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Publisher's Summary

At his death in 1988, Robert A. Heinlein left a legacy of novels and short stories that almost single-handedly defined modern science fiction. But one of Heinlein's masterpieces was never finished. In 1955, he began work on Variable Star, a powerful and passionate tale of two young lovers driven apart by pride, power, and the vastness of interstellar time and space. Then he set it aside to focus on other novellas. The detailed outline and notes he created for this project lay forgotten for decades, only to be rediscovered almost a half century later. Now the Heinlein estate has authorized award-winning author Spider Robinson to expand that outline into a full-length novel. The result is vintage Heinlein, faithful in style and spirit to the Grand Master's original vision.
©2006 The Robert A. and Virginia Heinlein Prize Trust and Spider Robinson (P)2007 Blackstone Audio Inc.
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Critic Reviews

"I'd nominate Spider Robinson as the new Robert Heinlein." ( New York Times)
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Customer Reviews

Most Helpful
2 out of 5 stars
By Ark1836 on 05-27-15

Could've Been Great...Ruined by Political Ranting

Would you try another book from Robert A. Heinlein and Spider Robinson and/or Spider Robinson?

I would definitely read more books by Heinlein, but I don't think I would try Spider Robinson again. The story had great potential--it had a sound plot, some very witty/funny moments and interesting Sci-Fi elements. The potential, sadly, was ruined by unnecessary, disjointed rantings on contemporary political issues that had nothing to do with the story.

If you could play editor, what scene or scenes would you have cut from Variable Star?

They should edit out the entire political ranting scene at the end that was clearly meant to be nothing but criticism of the war in Iraq. Politics or personal feelings aside, it really ruined the book and left a very bad taste in my mouth. The rant was unnecessary. Looking at it almost ten years after the book was written, the rant also badly dated the book. It was a completely unnecessary distraction that ruined the book. I'm also not sure that Robert Heinlein would have agreed with direction that Spider Robinson took that part of this postmortem book--it really made this book less "Heinlein" and more "Robinson"...I would have felt better about it if the book had been credited as by Spider Robinson with ideas borrowed from Heinlein...I didn't think it was fair to Heinlein to stick his name on a book with such rapid political statements without definitely knowing what his feelings would have been on the issue.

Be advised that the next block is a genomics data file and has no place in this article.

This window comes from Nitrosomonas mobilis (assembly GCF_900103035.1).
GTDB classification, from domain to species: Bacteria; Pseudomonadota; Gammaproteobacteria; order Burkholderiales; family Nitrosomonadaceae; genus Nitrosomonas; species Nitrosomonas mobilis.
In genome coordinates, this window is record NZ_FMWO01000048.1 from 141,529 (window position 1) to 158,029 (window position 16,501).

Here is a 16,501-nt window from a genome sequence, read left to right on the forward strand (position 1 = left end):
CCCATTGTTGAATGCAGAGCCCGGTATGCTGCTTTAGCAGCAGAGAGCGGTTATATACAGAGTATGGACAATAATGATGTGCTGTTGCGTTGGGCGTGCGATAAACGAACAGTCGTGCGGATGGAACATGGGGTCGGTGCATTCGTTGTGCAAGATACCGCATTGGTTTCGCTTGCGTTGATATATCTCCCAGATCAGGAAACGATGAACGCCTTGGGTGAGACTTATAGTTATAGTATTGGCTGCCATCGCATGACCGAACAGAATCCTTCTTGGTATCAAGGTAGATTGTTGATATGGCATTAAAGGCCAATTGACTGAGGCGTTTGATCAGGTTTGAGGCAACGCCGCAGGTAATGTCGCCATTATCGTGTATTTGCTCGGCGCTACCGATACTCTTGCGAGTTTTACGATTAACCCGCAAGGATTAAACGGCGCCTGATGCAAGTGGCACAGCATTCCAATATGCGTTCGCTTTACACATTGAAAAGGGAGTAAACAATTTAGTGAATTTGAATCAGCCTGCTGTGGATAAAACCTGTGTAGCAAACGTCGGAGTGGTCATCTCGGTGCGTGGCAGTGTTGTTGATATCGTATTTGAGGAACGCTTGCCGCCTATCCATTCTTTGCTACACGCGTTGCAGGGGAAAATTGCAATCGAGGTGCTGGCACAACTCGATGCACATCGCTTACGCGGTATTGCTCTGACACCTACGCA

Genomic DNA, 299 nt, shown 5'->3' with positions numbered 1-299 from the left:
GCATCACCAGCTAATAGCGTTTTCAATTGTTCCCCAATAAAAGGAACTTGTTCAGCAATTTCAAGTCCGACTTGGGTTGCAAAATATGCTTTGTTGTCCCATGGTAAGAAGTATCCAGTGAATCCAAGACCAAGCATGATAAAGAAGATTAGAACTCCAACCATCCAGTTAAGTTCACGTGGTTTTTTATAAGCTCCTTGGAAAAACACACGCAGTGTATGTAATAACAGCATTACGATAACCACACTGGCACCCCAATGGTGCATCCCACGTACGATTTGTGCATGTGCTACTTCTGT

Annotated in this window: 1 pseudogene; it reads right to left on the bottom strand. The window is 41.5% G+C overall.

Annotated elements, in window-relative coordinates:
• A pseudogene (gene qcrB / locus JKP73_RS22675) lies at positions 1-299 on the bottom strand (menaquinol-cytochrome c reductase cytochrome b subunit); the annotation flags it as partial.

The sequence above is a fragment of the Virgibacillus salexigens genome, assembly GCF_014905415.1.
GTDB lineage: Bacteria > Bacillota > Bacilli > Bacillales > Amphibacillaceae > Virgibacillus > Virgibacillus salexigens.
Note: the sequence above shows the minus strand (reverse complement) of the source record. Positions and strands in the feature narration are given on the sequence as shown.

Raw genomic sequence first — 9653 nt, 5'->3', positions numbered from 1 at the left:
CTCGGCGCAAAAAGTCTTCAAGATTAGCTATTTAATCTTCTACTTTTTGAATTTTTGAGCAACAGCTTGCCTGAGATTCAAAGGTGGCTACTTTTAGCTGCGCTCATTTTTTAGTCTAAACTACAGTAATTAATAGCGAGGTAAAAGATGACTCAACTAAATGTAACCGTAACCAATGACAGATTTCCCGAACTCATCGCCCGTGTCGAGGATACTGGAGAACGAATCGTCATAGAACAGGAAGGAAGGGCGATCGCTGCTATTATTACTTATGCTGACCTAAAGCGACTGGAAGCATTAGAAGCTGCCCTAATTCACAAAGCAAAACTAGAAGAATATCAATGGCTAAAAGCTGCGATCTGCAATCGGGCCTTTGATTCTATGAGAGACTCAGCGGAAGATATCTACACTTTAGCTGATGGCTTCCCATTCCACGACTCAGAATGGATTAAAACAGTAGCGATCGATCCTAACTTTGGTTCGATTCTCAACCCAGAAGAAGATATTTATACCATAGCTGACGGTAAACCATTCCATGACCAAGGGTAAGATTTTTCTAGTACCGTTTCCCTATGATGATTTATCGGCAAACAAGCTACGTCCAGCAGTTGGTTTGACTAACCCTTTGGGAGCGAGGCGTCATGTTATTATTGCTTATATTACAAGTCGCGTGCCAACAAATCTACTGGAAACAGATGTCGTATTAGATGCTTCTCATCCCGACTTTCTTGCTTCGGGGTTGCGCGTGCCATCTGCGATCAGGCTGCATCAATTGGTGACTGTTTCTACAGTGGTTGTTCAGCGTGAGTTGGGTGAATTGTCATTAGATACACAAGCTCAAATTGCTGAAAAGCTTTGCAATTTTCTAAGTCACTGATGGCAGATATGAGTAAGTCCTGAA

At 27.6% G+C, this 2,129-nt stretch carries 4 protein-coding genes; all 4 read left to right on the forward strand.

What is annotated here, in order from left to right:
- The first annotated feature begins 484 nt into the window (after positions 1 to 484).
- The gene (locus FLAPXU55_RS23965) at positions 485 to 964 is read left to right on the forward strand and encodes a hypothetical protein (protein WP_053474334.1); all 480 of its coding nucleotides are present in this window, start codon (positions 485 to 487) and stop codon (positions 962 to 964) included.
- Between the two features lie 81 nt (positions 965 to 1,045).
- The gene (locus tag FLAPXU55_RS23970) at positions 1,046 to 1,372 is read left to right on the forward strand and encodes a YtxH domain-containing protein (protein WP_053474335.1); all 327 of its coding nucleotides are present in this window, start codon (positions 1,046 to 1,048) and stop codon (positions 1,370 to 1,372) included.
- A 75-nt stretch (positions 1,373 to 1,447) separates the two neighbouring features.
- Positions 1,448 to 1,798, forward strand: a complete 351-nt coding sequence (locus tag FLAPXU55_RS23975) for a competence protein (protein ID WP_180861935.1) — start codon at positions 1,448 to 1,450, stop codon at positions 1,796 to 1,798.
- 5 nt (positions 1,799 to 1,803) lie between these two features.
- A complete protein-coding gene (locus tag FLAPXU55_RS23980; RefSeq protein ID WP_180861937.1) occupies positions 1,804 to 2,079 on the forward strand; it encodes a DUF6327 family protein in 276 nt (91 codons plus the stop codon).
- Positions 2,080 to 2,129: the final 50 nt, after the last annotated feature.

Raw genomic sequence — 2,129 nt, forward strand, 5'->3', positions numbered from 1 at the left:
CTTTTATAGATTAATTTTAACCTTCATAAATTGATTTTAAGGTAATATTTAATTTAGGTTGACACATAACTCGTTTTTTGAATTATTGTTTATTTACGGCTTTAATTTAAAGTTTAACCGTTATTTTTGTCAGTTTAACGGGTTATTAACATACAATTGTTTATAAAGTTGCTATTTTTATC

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11 of 14 people found this review helpful

2 out of 5 stars
By Sailfish on 07-22-13

A Big Letdown

While knowing it wasn't Classic Heilein, what I had anticipated was that it would at least attempt to hold mostly true to the man's memory. What I got was L. Ron Hubbard-like story that essentially venerated Bhuddism/Zen instead of Scientology, all the while spewing nothing but vile contempt at mono-theism, mostly directed at Christian and Islamic religions.

There were some interesting thought-provoking theories explored like the possibility that the force behind the destruction of Sol and all its planets might not have been from aliens who wanted to destroy humankind at all but who were at such a higher sentience level than humans that they gave humankind as much thought as humans give the killing of millions of microbes when taking a shower; only then to use that to segue into why the remaining hundred or so humans left should not hate these aliens and ends up making Truther claims out of whole cloth that purport to show where nothing good would come of it.

As to the protagonist and the other characters, there was very little interesting in them; mostly banal and endless discussion of puppy love gone awry eventually leading to his decision to venture off-planet to escape and then the long, dreary droning of every day life on a constrained ship on its passengers 20 year journey to an uncharted planet.

The prose writing style and the author's jocular narration of it was truly an epic example of two blase skills combining to make suffering through the story as grating to my tolerance threshold as any narrated novel as I've ever experienced.

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11 of 14 people found this review helpful

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